Democratic or pro-Western allies?
During the short life of liberalism, it was generally assumed that democratic governments were natural allies of the USA. Self-determination of peoples was defended with some credibility. With the conservative turn, however, the natural allies of the USA became those who defended Western Judeo-Christian values and USA geostrategic interests, whatever their political regime. For conservatives in the 1960s, dictators Francisco Franco in Spain and Antonio Salazar in Portugal were allies because they were pro-Western, and European colonialism was meant to be defended as the struggle of Western civilization against barbarism. The same was said of pro-Western dictators, although it was recognized that some were particularly cruel, like Fulgencio Batista in Cuba. On the other hand, unlike liberals, who advocated peaceful coexistence with communism, conservatives argued that it was the USA’s obligation to free the people from the “communist yoke” and drive back the Soviet bloc. They criticized the USA inaction during the 1956 Hungarian uprising and even believed that, in the Suez Canal crisis of that year, the USA had betrayed its Western allies, Britain and France, by opening the door to the expansion of communism. The neoconservative agenda now dominates US foreign policy, and if it comes to dominate in Europe, a paradigm shift will occur. For example, Viktor Orbán will not be criticized for being authoritarian, but for being pro-Russian, that is, anti-Western. And Belarus or Georgia will be countries to be destabilized to free them from the Russian yoke.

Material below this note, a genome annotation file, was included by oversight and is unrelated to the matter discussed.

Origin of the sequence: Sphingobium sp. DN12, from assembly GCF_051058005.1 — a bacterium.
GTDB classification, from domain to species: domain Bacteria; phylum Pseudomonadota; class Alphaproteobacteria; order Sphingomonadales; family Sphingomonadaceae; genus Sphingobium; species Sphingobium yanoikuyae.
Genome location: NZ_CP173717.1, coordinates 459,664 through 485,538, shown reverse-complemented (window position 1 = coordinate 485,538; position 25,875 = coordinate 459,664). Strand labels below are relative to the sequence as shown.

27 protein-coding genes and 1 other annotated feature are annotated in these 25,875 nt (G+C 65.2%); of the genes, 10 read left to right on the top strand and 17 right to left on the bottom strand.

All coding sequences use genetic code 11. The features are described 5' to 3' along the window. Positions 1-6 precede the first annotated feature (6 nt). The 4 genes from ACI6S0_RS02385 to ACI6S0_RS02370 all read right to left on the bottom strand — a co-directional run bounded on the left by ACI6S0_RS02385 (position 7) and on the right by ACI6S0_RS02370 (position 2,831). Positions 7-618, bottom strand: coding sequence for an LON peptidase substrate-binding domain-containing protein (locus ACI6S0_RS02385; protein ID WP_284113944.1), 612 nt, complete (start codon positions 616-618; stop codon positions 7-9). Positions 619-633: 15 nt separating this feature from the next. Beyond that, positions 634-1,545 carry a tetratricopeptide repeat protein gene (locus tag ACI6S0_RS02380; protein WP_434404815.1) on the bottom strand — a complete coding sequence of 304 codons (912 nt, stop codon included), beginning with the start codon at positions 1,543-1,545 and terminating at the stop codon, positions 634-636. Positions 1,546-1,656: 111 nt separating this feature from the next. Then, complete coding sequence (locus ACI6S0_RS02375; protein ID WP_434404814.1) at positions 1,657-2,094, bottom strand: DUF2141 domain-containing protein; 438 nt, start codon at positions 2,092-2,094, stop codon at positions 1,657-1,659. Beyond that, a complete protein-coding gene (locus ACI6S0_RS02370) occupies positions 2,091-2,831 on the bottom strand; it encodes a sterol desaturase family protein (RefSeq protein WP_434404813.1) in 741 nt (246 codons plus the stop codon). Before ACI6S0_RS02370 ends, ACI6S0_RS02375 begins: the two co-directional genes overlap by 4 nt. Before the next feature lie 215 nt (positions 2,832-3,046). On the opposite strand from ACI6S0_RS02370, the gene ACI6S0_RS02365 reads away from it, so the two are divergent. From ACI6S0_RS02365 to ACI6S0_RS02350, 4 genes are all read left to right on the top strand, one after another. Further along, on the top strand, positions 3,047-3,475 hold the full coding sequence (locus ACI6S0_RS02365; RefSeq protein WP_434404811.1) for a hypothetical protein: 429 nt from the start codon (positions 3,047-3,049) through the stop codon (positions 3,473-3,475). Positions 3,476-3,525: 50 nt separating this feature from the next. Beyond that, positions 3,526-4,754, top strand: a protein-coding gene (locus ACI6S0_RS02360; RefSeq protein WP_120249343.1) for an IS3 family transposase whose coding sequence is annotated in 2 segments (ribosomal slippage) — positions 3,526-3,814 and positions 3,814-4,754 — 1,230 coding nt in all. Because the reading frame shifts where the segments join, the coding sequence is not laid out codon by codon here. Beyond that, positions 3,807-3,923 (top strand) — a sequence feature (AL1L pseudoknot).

Anti-communism without communism